THE government ruled out mandated pay increases for some 41 million state and private sector workers ahead of this year’s Labor Day celebration, causing the country’s largest trade union confederation to give President Benigno Aquino III a failing grade.
“On a scale of one to 10, we gave him below five, because he did practically nothing to improve the welfare of the workers,” said the president of the Trade Union Congress of the Philippines, which groups about 40 labor federations.
He also chided the President for failing to offer a plan, “not even in broad strokes,” to address growing unemployment.
A Palace spokesman said Wednesday that the President had already ruled out a pay hike for the country’s 1.6 million state workers, saying there is no budget for a wage increase.
“The President had already met with labor yesterday (Tuesday) and discussed... what can be done, [and] what...cannot,” said presidential spokesman Edwin Lacierda.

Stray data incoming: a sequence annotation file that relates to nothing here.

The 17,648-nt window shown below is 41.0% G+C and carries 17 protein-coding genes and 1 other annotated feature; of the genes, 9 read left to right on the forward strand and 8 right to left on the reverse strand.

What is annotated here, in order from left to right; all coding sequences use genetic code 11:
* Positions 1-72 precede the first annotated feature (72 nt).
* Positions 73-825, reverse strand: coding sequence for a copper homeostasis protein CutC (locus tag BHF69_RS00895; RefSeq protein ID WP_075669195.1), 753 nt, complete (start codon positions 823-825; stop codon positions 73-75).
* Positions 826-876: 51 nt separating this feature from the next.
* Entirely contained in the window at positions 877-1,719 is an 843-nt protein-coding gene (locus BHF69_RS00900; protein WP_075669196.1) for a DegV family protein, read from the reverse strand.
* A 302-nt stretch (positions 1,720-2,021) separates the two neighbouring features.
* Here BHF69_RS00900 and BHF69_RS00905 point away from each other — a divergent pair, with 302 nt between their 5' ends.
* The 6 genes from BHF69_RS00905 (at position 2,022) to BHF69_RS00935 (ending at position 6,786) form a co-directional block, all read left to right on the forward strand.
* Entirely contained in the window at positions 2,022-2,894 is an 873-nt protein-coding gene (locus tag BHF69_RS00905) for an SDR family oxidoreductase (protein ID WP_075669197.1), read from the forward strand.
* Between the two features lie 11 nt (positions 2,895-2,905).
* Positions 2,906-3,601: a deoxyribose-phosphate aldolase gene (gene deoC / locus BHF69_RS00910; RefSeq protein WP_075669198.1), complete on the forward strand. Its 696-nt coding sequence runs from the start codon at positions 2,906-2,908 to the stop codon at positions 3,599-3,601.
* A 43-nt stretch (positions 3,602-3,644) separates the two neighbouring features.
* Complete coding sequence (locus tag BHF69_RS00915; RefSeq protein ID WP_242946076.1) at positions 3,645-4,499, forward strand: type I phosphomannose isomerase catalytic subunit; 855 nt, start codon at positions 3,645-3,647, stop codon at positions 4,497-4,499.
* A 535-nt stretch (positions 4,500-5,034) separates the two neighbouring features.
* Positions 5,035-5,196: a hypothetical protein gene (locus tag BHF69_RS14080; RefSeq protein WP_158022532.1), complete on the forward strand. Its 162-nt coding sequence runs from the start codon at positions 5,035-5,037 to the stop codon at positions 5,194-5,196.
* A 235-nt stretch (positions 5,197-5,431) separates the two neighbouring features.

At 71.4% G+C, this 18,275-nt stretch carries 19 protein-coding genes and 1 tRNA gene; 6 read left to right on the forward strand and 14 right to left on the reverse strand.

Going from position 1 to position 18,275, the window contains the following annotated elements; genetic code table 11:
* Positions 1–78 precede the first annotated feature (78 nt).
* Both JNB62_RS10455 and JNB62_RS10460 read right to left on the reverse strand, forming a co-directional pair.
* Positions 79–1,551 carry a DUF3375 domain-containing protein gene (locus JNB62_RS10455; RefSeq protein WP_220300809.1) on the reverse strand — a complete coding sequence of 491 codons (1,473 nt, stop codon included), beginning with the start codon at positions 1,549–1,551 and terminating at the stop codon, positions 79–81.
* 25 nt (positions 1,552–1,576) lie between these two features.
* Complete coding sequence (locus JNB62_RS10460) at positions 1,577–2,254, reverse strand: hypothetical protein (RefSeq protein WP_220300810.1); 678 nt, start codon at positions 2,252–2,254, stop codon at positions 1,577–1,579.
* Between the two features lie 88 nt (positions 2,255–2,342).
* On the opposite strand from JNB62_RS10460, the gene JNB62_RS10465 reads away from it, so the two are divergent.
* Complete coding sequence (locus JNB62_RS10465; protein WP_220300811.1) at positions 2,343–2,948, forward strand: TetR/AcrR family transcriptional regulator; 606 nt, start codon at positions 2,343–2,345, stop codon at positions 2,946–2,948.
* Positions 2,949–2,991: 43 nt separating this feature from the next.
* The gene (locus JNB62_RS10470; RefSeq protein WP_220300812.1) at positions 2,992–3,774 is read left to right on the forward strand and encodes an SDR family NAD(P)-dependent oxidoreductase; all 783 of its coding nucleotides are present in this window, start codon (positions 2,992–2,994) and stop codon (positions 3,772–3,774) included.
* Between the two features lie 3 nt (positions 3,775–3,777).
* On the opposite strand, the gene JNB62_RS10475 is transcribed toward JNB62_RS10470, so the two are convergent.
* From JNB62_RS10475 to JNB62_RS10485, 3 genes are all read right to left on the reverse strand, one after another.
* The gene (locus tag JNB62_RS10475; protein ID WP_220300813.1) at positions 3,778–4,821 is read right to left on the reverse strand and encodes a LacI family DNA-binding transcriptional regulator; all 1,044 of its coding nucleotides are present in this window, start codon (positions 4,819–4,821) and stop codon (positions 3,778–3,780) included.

He added that the President has asked Labor Secretary Rosalinda Baldoz and Internal Revenue Commissioner Kim Henares to discuss some of the concerns raised by the labor groups.
“There will be a sit-down with the labor sector again,” Lacierda said.
Baldoz, meanwhile, said the government would not be announcing any increase in the minimum wage for private workers, either.
“We don’t have any mandatory wage increases as our gift to the private sector workers for Labor Day,” Baldoz said in a media forum.
The best gift the government can offer for Labor Day is the 137,000 job vacancies that will be offered in 69 job fairs nationwide, she added, urging private companies at the fairs to increase their hiring rate.